I believe Enterprise IT should cherish these applications, and the people who build them. It is too easy for people in OCIO (or whatever you call it where you are) to forget the reason that IT exists – which is to support the business and operations.
We don’t have computers and networks for their own sake. We have them because they are tools to help us accomplish whatever it is we do – fight wars, enforce law, care for veterans, educate, build roads, educate, etc. The reason there is a computer on your desk is based on a fundamental premise: that better information leads to better decisions, and better decisions lead to better outcomes. Too often IT folks forget this at their peril – and become the proverbial “self-licking ice-cream cone.” Putting a computer on someone’s desk is pointless if you then lock it down until it’s little more than a typewriter, calendar, and calculator.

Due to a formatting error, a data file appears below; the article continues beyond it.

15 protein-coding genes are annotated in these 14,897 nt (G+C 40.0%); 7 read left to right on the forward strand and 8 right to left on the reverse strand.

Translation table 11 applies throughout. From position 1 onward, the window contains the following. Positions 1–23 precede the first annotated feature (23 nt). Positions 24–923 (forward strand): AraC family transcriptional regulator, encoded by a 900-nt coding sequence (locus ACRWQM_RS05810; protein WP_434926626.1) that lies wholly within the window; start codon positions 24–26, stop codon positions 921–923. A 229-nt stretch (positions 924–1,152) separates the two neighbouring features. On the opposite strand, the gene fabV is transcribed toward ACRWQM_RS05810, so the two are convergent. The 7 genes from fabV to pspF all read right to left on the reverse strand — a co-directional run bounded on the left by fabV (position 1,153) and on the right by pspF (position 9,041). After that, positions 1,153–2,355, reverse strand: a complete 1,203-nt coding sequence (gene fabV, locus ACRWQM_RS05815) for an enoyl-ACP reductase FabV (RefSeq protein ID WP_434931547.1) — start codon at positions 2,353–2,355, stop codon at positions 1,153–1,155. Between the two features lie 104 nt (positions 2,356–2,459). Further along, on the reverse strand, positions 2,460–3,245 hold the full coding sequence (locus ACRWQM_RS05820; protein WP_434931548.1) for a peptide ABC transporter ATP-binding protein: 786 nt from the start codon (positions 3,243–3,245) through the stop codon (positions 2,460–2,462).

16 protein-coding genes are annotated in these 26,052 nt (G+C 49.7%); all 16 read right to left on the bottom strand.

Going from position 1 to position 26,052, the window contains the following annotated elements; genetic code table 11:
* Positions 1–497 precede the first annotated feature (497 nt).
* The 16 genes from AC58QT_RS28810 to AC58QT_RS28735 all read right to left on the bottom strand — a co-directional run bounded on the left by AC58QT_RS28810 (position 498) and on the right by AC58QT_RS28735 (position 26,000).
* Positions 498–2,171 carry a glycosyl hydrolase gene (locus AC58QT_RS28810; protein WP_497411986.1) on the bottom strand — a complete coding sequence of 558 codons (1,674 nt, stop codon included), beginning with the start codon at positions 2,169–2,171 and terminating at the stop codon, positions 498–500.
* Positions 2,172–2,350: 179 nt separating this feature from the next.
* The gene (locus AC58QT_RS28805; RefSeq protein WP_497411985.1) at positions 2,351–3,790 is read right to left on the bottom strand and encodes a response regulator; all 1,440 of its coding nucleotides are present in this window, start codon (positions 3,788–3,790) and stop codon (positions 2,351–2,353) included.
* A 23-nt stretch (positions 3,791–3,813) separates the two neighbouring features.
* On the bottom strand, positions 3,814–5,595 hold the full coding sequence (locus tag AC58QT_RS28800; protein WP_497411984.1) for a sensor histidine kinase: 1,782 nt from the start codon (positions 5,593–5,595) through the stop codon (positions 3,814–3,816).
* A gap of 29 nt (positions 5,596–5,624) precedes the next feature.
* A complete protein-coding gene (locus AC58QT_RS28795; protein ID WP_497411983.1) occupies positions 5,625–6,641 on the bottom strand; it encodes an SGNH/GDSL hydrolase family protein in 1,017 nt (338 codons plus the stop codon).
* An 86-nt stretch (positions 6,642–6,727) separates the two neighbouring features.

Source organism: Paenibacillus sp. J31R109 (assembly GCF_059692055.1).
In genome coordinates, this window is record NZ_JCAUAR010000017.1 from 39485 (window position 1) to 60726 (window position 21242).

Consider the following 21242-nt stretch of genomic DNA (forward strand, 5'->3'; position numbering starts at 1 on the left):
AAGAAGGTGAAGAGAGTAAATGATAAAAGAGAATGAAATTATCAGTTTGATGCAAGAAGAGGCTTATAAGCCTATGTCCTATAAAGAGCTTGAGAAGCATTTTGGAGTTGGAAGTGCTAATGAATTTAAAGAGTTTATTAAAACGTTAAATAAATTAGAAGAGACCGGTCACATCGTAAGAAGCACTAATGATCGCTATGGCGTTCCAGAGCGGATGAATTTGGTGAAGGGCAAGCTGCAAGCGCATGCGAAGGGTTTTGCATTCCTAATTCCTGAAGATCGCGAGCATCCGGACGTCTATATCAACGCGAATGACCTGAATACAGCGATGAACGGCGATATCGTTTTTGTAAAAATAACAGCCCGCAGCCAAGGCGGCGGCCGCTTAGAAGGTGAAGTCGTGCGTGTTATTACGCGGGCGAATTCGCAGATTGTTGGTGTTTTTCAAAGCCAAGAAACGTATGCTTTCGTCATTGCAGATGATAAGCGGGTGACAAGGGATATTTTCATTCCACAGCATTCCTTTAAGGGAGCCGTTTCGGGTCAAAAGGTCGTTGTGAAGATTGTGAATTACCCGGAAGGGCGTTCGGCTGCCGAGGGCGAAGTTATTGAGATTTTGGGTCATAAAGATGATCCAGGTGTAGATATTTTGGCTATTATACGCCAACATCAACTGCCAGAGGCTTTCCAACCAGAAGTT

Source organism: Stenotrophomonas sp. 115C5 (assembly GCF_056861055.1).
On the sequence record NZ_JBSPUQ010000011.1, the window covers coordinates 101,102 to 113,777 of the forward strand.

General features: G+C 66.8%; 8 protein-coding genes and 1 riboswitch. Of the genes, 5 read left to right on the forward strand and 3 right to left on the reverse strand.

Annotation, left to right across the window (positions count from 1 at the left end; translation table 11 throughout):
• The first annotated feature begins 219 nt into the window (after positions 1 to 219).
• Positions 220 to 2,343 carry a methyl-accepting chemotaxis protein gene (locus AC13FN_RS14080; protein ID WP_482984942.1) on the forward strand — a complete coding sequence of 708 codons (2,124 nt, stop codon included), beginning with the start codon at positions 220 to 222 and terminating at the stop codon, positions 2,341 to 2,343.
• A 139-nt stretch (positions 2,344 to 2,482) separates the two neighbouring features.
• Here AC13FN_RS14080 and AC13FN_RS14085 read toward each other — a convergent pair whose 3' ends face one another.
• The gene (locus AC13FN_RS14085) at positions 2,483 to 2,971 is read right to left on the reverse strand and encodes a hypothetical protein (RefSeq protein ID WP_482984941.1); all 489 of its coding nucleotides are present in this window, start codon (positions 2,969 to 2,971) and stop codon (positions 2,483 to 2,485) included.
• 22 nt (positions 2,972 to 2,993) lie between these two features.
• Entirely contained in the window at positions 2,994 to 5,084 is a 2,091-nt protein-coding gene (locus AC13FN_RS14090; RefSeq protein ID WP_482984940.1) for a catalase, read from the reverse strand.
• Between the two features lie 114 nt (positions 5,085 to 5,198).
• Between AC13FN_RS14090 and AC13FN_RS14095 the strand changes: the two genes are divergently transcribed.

I believe this is a long term trend; as IT becomes more ubiquitous, the line between “user” and “developer” and “IT professional” becomes less meaningful. Someday soon, we will all be developers.
Steve cross-posted this to the Open Source Software (OSS) group. OSS exists as a proven, collaborative model where anyone with talent can contribute to the creation of solutions in a generally merit-based way, which I offer as evidence that this trend is real.
“Enterprise IT” needs to figure out how to collaborate with it’s customers to be effective. “Home Grown” apps are where business value comes from.